Global Jams brings international music, food to Kent State

Saudi Arabian students perform traditional music during Global Jams in the Gerald Reed Center in White Hall Nov. 14.

Madison MacArthur

Global Jams, an event a part of International Education Week, gave Kent State students the ability to hear international and domestic students perform music and sample international baked goods in the Gerald Reed Center in White Hall Tuesday.

Global Jams also gave people the opportunity to donate as part of a week-long fundraiser for study abroad scholarships.

“We’re just trying to do some different programming that features music and to have a relaxing kind of day,” said Linda Robertson, the director of the Gerald Reed Center for International and Intercultural Education.

The event began with Himalayan music performed by refugees from the International Institute of Akron.

“They brought students who are doing almost hip hop-like inspired dancing,” Robertson said. “It shows the transition of both of their native language but kind of in the new hip hop sort of thing, so that was really interesting.”

The Kent State University Ukulele Club followed. While the club consists of about 40 students, only four attended the event.

“It really was a jam session,” Robertson said. “They just sat on the carpet in the middle of the room and played and sang for us.”

Later in the day, there was a performance of Saudi Arabian music.

“I think it’s a lovely opportunity,”  Lolagul Raimbekova, a graduate instruction and curriculum student from Tajikistan, said. “Where else can we hear this lovely music and see these people? It’s just such a great opportunity to bring these guys just a step away from us.”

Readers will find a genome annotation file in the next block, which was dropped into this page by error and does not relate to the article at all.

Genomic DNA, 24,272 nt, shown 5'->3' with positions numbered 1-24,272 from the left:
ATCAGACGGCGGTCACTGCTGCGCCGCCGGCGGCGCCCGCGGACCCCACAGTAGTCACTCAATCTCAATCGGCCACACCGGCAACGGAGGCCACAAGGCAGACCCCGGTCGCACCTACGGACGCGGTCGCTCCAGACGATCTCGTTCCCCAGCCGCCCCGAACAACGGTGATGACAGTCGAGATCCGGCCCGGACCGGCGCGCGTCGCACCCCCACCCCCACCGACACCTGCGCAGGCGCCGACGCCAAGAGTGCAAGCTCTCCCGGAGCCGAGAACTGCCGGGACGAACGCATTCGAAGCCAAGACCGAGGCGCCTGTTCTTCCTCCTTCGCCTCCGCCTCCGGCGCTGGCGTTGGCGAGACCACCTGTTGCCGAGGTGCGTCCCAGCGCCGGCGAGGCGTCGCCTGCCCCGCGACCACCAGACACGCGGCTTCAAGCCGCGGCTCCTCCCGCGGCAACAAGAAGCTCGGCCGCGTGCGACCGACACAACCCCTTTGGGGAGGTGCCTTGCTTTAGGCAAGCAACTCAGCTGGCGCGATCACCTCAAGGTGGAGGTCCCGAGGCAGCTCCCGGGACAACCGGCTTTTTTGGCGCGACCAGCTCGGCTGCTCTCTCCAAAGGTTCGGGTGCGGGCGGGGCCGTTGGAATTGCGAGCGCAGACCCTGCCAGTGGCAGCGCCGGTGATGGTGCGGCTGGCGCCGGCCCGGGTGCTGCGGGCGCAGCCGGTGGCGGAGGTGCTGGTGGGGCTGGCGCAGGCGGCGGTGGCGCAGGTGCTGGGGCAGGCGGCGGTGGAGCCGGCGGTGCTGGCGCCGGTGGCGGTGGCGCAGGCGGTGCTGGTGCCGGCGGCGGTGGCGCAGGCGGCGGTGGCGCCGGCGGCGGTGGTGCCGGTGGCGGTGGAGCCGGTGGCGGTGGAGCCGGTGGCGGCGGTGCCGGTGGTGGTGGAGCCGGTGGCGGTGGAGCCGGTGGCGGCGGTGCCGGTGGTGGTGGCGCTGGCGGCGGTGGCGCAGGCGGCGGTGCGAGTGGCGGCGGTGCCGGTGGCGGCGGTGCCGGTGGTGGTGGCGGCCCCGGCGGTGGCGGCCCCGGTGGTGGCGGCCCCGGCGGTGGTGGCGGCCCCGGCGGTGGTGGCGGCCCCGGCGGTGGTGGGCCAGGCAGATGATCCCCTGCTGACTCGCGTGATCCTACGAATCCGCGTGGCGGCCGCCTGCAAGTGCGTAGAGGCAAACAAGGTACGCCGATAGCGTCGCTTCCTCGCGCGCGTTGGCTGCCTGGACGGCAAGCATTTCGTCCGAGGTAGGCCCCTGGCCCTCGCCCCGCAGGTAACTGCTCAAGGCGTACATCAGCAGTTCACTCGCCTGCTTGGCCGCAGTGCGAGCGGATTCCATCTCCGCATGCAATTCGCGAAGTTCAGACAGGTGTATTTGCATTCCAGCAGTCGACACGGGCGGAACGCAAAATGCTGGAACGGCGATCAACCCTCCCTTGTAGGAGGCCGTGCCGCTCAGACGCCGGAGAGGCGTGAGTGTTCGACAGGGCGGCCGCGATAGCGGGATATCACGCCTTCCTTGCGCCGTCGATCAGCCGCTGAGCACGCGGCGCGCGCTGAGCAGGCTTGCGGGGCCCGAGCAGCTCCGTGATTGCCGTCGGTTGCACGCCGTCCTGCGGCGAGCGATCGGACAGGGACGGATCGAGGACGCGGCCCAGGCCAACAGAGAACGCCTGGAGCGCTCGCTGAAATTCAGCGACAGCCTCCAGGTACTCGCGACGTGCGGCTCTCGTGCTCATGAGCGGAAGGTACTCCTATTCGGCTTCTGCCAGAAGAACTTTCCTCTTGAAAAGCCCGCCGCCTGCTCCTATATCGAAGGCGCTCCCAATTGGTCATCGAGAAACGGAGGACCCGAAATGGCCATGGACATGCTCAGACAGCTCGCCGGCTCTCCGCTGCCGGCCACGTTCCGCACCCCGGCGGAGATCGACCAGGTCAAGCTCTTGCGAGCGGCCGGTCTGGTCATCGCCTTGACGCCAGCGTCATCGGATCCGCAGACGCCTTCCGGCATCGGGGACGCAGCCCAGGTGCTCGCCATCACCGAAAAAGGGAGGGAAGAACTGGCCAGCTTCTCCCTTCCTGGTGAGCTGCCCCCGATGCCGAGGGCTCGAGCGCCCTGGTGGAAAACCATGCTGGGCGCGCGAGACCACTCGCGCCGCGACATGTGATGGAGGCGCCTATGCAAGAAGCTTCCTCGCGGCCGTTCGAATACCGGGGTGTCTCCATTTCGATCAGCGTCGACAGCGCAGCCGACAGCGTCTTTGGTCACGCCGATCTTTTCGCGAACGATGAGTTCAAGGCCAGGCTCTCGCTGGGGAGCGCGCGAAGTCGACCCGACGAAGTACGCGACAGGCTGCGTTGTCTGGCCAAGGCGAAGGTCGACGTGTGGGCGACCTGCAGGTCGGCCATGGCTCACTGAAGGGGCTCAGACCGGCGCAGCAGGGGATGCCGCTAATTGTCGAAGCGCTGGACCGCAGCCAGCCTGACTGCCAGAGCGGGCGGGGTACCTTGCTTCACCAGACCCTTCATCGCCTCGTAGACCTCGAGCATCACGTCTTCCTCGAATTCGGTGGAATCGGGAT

Mustary Mariyam, an early childhood education graduate student from Bangladesh, enjoyed the performance and agreed that it was important for students to attend.

“It gives appreciation to learn about others too, and experience something they may not be used to seeing,” Mariyam said.

Raimbekova said she feels a part of what is going on in the community.

“It makes you feel honored, valued and a part of a bigger community,” Raimbekova said.

After the performance by the Saudi Arabian group, Barefeet Dance Tribe closed the evening teaching African dance styles.

“I have always had a curiosity in different cultures, so this was always interesting to me because I am Hispanic too,” Shelby Hard, a senior psychology major, said. “It’s different and good to know. I wasn’t expecting to get up and dance with them, but it was very cool to get up and do something different that you don’t always see traditionally in America.”

International Education Week spans all week with a range of events. A full schedule can be found on the Office of Global Education’s website.

Madison MacArthur is the safety reporter. Contact her at [email protected].